The limited length of this review requires me to adopt a selective, and inevitably subjective, approach, concentrating on three articles that directly examine individual social, legal, and political status in Hellenistic poleis.
Sara Saba ("Isopoliteia in the Hellenistic Polis") used her republication, translation, and interpretation of the treaty of isopoliteia between Miletus and Seleucea-Tralles (Milet I 3, 143) as a "test case for the study of isopolity", with the aim of initiating a reconsideration of grants of isopoliteia in general. She rendered its meaning as "potential citizenship", and focused on the political and economic considerations behind the establishment of this isopoliteia. If isopoliteia remained "potential", how could it promote a "stronger, diplomatic relationship"? And if isopoliteia implied equal citizenship (e.g., Szanto, Das Griechische Bürgerrecht, 72), what did this have to do with diplomatic relationships between cities?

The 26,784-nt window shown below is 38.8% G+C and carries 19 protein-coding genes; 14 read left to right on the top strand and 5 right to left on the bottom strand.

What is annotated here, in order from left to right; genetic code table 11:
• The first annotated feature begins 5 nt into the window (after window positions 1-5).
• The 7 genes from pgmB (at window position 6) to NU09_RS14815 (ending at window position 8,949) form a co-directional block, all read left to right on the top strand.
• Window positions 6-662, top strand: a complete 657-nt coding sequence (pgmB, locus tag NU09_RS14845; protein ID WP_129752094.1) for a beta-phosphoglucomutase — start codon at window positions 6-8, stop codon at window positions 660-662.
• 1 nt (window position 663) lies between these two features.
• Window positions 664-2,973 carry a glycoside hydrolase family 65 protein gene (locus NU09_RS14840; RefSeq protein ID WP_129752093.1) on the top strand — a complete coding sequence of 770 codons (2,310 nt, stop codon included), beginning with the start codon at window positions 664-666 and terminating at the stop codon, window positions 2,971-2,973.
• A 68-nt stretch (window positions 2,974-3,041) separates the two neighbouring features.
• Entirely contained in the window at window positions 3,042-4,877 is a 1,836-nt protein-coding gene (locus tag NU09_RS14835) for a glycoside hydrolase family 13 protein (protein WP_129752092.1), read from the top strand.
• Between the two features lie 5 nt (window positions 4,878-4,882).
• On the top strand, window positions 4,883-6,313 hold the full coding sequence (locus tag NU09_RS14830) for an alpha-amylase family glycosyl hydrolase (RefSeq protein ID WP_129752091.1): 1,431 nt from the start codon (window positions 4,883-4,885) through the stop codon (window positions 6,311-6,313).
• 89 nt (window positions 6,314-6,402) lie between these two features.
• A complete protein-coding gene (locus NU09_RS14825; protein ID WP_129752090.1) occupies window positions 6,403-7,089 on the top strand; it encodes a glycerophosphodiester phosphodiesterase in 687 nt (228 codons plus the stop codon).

Saba noted that the treaty was accompanied by "other clauses that could enhance economic cooperation". One needs to explain why many grants of (iso-)politeia included the economic privileges that should have belonged to citizens, like the right of enktesis (e.g., I.Priene2 15; IG XII suppl. 245; SEG 29, 1149) or the right of isoteleia (e.g., I.Priene2 5; I.Kalchedon 1; IG XII suppl. 245). Could there be regional and / or chronological variations? Athenian grants of politeia did not mention the right of enktesis, even as late as the second century B.C. Could there be variations depending on whether these were collective or individual grants? The latter grants were awarded alongside asylia on the import and export of a personal estate (I.Erythrai 8; I.Priene2 15). Both the reason for establishing isopoliteia between Miletus and Seleucea-Tralles and the way in which this text can help us to better understand such grants need further consideration.